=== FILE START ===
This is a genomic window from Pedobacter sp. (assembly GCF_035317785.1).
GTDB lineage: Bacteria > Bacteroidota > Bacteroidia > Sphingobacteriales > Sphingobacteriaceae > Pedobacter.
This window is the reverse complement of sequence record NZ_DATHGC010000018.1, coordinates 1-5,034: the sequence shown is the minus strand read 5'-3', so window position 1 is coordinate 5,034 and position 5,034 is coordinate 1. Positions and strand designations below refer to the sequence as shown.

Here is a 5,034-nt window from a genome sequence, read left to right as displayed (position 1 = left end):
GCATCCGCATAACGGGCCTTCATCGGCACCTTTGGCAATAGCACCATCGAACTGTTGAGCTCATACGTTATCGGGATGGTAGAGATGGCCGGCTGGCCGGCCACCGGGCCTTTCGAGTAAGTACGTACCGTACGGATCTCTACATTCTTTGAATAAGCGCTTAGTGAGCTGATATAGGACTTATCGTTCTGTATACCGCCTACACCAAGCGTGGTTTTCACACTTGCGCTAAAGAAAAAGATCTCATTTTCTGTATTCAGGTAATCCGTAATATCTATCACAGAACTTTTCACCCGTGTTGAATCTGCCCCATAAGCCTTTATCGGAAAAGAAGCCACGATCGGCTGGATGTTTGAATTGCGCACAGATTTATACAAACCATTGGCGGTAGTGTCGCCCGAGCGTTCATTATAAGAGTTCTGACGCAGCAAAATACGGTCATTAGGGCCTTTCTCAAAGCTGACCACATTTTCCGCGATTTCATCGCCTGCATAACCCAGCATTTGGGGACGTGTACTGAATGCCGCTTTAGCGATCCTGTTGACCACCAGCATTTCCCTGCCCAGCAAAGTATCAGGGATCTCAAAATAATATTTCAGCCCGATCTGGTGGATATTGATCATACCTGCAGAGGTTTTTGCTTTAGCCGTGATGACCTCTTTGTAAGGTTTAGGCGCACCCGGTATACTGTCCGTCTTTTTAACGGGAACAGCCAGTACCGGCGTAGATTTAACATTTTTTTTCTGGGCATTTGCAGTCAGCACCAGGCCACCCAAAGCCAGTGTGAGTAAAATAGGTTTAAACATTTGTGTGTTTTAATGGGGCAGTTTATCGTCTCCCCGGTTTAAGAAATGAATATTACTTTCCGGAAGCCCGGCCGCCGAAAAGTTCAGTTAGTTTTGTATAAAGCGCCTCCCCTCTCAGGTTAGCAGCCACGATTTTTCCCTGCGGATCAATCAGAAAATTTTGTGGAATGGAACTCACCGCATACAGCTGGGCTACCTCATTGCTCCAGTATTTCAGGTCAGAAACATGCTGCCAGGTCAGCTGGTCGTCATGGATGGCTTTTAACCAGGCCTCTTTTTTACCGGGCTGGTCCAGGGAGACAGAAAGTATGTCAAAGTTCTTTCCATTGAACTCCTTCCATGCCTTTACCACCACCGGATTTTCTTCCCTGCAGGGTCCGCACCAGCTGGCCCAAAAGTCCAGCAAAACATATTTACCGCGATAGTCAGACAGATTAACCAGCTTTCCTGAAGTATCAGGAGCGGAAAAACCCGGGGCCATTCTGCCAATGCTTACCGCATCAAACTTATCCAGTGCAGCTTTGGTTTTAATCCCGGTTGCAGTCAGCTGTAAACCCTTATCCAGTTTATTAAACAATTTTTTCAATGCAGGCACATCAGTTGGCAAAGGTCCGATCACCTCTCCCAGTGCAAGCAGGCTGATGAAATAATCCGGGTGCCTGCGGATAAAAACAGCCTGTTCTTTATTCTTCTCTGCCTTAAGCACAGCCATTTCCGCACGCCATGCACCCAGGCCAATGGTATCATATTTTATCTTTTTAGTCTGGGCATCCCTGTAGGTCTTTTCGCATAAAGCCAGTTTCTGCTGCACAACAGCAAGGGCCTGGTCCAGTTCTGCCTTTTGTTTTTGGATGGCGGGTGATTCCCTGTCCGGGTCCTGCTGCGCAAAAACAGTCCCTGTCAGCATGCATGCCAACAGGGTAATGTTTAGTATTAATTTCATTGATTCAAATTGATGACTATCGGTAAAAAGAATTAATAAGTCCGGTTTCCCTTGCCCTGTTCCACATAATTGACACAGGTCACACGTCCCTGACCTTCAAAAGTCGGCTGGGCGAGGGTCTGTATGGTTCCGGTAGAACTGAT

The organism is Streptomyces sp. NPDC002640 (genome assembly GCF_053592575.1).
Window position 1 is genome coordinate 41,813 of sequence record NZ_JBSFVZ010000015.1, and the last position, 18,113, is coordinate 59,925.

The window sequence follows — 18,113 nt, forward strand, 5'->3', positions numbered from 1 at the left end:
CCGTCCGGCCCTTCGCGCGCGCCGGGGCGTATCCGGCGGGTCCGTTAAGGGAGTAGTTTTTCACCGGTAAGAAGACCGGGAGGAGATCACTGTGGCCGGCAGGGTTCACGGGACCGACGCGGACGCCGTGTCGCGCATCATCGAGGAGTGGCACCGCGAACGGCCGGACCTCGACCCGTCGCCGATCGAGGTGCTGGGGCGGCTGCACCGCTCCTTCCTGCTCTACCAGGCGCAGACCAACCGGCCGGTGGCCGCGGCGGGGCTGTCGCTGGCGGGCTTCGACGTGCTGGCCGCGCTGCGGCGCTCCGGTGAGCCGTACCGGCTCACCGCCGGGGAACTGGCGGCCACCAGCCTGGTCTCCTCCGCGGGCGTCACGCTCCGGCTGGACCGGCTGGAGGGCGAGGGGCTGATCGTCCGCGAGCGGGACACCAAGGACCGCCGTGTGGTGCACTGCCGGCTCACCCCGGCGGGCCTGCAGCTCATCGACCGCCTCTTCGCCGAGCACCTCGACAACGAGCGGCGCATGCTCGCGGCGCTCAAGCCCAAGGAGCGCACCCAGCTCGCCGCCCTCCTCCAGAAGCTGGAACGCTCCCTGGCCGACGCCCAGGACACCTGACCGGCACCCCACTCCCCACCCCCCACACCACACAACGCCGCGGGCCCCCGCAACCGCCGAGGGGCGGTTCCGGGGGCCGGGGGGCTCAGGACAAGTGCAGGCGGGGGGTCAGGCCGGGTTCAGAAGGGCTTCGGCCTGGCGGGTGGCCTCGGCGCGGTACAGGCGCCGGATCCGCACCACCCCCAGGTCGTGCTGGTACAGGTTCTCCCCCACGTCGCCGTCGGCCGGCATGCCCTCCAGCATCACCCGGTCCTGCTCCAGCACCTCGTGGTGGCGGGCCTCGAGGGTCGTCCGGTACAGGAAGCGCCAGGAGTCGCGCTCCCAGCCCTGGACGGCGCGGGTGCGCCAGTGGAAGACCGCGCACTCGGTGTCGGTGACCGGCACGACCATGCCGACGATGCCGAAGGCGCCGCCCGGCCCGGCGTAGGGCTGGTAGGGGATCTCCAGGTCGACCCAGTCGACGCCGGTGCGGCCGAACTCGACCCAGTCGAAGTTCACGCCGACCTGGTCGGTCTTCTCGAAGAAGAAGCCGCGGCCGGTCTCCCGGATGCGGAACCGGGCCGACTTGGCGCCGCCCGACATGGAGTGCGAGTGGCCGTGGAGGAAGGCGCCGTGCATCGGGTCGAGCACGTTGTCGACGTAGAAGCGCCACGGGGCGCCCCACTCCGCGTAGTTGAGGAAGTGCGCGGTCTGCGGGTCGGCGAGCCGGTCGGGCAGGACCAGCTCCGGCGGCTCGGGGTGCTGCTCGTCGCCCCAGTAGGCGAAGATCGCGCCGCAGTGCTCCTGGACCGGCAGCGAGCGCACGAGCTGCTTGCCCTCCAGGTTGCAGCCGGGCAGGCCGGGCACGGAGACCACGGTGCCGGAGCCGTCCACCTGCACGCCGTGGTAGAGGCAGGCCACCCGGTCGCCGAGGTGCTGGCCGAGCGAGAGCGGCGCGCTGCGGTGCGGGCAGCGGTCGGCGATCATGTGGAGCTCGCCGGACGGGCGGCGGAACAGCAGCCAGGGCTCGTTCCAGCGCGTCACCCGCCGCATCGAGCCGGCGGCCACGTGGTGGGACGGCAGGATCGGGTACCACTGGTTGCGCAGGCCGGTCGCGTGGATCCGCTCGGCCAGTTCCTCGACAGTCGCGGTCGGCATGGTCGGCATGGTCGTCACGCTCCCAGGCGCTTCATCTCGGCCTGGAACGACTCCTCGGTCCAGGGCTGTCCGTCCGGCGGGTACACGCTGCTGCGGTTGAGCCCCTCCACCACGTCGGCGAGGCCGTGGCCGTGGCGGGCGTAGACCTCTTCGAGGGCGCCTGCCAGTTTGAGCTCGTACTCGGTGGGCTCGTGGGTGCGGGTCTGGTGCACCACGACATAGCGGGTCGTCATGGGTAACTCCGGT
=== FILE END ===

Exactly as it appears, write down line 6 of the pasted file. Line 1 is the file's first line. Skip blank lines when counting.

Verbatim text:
The organism is Streptomyces sp. NPDC002640 (genome assembly GCF_053592575.1).